“This is the first scholarly account of the conflagration that in April 1930 took the lives of 320 convicts at the Ohio State Penitentiary: it demands the attention of all who have an interest in prison history. Contained passion, painstaking research and story-telling flair—a remarkable achievement.”
Seán McConville, PhD, LLD, Queen Mary University of London
“Fire in the Big House is an excellent contribution to the history of corrections. In fluid, vivid prose, Roth convincingly ties one of the worst prison tragedies to numerous contemporary corrections issues.”
Norman Rose, Kent State University
“Meticulously researched and impressively detailed, Fire in the Big House revisits the haunting story of America’s worst prison tragedy. Roth takes this unjustly neglected event and brings it fully to life once more, reminding readers why it is more important than ever.”
Joseph F. Spillane, University of Florida
“Mitchel Roth has produced a captivating work offering a fresh perspective on the pains of imprisonment…. The result is not simply a consuming story, but is also a powerful consideration of public commemoration and historical memory.”
Punishment & Society
On April 21, 1930—Easter Monday—some rags caught fire under the Ohio Penitentiary’s dry and aging wooden roof, shortly after inmates had returned to their locked cells after supper. In less than an hour, 320 men who came from all corners of Prohibition-era America and from as far away as Russia had succumbed to fire and smoke in what remains the deadliest prison disaster in United States history.
Within 24 hours, moviegoers were watching Pathé’s newsreel of the fire, and in less than a week, the first iteration of the weepy ballad “Ohio Prison Fire” was released. The deaths brought urgent national and international focus to the horrifying conditions of America’s prisons (at the time of the fire, the Ohio Penitentiary was at almost three times its capacity). Yet, amid darkening world politics and the first years of the Great Depression, the fire receded from public concern.
In Fire in the Big House, Mitchel P. Roth does justice to the lives of convicts and guards and puts the conflagration in the context of the rise of the Big House prison model, local and state political machinations, and American penal history and reform efforts. The result is the first comprehensive account of a tragedy whose circumstances—violent unrest, overcrowding, poorly trained and underpaid guards, unsanitary conditions, inadequate food—will be familiar to prison watchdogs today.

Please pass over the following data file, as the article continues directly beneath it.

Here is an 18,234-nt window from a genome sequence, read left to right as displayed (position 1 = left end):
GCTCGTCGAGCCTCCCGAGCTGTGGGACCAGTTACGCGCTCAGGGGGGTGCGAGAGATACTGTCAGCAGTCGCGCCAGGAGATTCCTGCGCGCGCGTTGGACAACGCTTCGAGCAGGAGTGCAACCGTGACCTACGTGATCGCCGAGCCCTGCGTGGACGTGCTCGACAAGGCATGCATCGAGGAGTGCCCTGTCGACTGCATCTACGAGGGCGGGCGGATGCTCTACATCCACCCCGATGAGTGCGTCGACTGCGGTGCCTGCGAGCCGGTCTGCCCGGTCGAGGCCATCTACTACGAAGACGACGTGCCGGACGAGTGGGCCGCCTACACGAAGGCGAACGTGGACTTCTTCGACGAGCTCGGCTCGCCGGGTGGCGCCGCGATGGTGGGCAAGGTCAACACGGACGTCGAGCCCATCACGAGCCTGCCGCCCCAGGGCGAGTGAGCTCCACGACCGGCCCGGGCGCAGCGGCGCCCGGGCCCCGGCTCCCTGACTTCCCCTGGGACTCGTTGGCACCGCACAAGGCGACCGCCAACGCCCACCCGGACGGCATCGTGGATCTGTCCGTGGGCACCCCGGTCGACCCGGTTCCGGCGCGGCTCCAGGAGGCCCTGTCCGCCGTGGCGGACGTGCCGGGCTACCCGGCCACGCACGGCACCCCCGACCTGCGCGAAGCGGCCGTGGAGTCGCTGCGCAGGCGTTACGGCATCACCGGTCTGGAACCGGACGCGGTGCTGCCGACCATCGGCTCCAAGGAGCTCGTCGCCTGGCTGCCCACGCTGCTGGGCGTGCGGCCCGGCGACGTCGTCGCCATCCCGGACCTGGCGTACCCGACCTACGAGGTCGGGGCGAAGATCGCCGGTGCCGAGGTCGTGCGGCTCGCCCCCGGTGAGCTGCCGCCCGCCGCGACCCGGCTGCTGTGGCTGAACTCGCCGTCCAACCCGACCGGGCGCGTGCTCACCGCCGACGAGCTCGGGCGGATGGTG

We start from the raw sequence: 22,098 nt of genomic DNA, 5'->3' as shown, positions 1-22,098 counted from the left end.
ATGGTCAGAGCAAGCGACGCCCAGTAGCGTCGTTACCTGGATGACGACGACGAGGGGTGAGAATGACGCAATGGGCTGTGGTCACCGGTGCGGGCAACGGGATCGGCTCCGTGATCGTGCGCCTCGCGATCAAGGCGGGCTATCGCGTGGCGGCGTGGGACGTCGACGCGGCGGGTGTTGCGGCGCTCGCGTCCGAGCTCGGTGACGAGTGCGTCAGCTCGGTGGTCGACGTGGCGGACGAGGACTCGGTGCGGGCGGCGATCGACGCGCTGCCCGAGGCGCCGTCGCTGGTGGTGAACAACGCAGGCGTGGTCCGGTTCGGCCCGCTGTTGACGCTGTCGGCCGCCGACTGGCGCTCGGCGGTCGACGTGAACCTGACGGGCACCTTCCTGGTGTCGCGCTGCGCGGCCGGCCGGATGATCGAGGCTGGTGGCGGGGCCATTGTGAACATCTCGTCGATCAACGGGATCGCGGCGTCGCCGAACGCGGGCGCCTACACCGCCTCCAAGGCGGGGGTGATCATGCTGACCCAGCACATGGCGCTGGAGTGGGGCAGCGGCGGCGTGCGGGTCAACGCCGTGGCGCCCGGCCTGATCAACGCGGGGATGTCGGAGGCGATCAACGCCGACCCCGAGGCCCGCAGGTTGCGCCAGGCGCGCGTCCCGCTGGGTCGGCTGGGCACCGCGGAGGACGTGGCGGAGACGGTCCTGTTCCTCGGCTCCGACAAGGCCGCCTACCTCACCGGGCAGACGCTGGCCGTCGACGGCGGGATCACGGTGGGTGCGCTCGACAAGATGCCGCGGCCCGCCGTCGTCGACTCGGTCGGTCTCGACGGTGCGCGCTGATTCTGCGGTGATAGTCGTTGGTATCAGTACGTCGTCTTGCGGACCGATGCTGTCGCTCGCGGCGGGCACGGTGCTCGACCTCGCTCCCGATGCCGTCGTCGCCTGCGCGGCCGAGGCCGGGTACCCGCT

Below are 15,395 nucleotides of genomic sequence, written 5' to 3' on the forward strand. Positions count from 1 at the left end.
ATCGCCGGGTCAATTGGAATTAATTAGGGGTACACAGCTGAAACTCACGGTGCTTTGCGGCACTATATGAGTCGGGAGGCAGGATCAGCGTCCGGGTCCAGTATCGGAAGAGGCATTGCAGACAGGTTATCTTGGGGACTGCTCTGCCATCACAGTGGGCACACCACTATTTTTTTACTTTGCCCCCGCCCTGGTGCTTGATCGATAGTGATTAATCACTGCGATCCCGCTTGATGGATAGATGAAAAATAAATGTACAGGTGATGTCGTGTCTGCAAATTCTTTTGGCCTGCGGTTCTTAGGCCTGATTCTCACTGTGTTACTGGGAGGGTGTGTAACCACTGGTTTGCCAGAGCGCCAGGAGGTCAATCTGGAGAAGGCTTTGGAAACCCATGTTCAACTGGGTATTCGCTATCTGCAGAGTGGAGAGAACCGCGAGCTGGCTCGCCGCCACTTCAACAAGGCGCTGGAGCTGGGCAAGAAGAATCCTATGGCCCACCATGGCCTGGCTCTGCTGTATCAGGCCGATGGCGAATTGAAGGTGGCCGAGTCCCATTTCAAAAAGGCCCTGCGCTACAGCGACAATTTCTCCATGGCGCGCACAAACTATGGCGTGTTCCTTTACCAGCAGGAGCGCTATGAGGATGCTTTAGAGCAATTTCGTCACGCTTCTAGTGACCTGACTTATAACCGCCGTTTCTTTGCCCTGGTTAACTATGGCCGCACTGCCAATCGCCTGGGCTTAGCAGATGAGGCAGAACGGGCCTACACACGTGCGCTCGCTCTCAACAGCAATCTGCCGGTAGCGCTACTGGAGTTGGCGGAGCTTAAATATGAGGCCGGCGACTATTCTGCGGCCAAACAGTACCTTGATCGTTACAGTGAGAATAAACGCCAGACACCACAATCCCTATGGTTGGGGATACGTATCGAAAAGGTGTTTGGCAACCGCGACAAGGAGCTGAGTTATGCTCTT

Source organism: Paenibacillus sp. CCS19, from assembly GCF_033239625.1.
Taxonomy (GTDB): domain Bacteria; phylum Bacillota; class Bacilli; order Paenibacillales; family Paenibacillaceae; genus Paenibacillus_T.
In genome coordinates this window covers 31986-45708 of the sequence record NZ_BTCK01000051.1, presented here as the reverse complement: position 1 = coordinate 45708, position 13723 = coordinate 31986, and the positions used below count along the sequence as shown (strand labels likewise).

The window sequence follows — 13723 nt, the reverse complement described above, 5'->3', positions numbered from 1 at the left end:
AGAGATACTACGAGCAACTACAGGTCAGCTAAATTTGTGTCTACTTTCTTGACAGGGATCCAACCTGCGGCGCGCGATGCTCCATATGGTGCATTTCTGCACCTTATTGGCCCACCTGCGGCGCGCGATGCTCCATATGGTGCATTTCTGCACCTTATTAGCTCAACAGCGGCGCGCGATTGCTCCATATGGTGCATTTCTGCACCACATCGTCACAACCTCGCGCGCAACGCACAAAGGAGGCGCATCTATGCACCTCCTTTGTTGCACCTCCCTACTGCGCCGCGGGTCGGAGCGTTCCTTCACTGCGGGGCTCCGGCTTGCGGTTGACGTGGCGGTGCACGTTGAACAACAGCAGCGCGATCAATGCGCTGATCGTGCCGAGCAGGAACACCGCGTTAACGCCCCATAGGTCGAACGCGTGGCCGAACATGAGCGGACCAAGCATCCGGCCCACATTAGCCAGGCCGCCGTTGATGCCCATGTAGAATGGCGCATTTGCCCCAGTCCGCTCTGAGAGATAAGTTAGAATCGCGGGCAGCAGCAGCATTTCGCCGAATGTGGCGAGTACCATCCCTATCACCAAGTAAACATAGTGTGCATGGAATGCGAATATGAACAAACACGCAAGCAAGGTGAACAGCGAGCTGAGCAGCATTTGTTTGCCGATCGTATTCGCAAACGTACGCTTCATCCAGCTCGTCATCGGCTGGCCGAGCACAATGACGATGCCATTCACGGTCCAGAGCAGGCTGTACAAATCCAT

Mitchel P. Roth is professor of criminal justice and criminology at Sam Houston State University. The author of many books, he has appeared or been featured on the Travel Channel, CNN, Fox, Al Jazeera, the History Channel, PBS, and other media programs. He is currently writing a history of the world’s prison gangs. More info →
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Women on death row are such a rarity that, once condemned, they may be ignored and forgotten. Ohio, a typical, middle-of-the-road death penalty state, provides a telling example of this phenomenon. The Fairer Death: Executing Women in Ohio explores Ohio’s experience with the death penalty for women and reflects on what this experience reveals about the death penalty for women throughout the nation.Victor
History · Women’s History · Women’s Studies · Death Penalty · Law · Legal and Constitutional History · American History · Americas · North America · United States · Midwest · Ohio · Ohio and Regional · American History, Midwest
Few subjects are as intensely debated in the United States as the death penalty. Some form of capital punishment has existed in America for hundreds of years, yet the justification for carrying out the ultimate sentence is a continuing source of controversy.
A Historical Guidebook to Old Columbus invites Columbus’s families to rediscover their city with a treasure trove of stories from its past and suggests to visitors and new residents many interesting places that they might not otherwise find. This new book is certain to amuse and inform for years to come.
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